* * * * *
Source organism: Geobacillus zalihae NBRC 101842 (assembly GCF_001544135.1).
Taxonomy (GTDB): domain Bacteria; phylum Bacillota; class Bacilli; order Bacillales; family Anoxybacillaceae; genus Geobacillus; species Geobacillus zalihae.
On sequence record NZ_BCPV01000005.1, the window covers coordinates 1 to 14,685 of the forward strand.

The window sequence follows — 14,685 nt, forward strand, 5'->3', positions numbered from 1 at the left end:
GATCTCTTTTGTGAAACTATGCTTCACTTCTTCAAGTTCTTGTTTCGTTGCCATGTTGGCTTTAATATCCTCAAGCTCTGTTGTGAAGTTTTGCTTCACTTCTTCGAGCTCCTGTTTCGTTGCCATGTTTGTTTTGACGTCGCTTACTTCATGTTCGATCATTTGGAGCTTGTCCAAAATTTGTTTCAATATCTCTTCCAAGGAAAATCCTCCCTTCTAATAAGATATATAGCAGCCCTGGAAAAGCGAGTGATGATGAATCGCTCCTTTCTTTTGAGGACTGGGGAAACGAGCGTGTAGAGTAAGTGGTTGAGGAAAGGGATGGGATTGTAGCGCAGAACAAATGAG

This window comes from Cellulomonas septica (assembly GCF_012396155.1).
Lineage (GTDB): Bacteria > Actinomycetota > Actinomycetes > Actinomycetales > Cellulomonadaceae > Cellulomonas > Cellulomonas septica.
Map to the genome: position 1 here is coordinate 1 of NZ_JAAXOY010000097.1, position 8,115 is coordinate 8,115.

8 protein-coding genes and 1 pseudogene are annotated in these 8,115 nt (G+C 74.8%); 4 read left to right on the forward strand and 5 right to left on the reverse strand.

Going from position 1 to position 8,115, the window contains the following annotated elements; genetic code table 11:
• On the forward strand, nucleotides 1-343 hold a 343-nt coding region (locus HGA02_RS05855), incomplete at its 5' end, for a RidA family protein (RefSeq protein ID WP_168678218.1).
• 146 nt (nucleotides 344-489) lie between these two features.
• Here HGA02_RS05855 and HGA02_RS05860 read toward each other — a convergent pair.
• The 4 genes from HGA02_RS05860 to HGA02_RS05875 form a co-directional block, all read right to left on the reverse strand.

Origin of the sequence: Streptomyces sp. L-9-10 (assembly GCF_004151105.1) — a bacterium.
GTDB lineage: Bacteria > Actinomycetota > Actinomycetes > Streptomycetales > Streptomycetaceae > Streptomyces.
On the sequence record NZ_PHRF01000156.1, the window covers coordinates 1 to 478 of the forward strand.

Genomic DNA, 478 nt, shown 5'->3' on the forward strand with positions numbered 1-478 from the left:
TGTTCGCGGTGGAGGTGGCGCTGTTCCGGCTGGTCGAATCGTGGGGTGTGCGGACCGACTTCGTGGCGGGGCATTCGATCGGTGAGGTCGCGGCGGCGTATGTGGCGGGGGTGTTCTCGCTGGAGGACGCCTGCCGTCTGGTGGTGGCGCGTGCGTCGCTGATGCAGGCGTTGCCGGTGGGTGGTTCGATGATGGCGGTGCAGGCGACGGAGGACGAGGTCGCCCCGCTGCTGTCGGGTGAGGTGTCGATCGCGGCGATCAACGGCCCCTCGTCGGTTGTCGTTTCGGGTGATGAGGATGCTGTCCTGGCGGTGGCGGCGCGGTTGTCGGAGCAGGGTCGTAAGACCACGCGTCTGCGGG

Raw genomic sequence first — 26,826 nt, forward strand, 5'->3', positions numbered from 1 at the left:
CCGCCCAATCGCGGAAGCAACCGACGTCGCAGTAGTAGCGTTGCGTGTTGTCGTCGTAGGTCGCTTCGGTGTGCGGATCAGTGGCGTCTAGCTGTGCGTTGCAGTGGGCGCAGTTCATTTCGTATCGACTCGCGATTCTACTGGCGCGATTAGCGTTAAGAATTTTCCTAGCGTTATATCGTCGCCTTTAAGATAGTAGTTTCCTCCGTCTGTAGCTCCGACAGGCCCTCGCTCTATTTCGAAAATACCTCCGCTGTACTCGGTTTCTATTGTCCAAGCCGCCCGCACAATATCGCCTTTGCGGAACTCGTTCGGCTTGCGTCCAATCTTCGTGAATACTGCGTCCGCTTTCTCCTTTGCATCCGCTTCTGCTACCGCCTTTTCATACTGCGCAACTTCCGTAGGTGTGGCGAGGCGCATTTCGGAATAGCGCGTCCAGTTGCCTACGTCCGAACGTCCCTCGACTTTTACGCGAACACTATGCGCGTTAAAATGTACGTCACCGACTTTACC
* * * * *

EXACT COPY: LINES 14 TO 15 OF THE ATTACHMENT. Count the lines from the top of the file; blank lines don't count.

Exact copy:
• The 4 genes from HGA02_RS05860 to HGA02_RS05875 form a co-directional block, all read right to left on the reverse strand.

Origin of the sequence: Streptomyces sp. L-9-10 (assembly GCF_004151105.1) — a bacterium.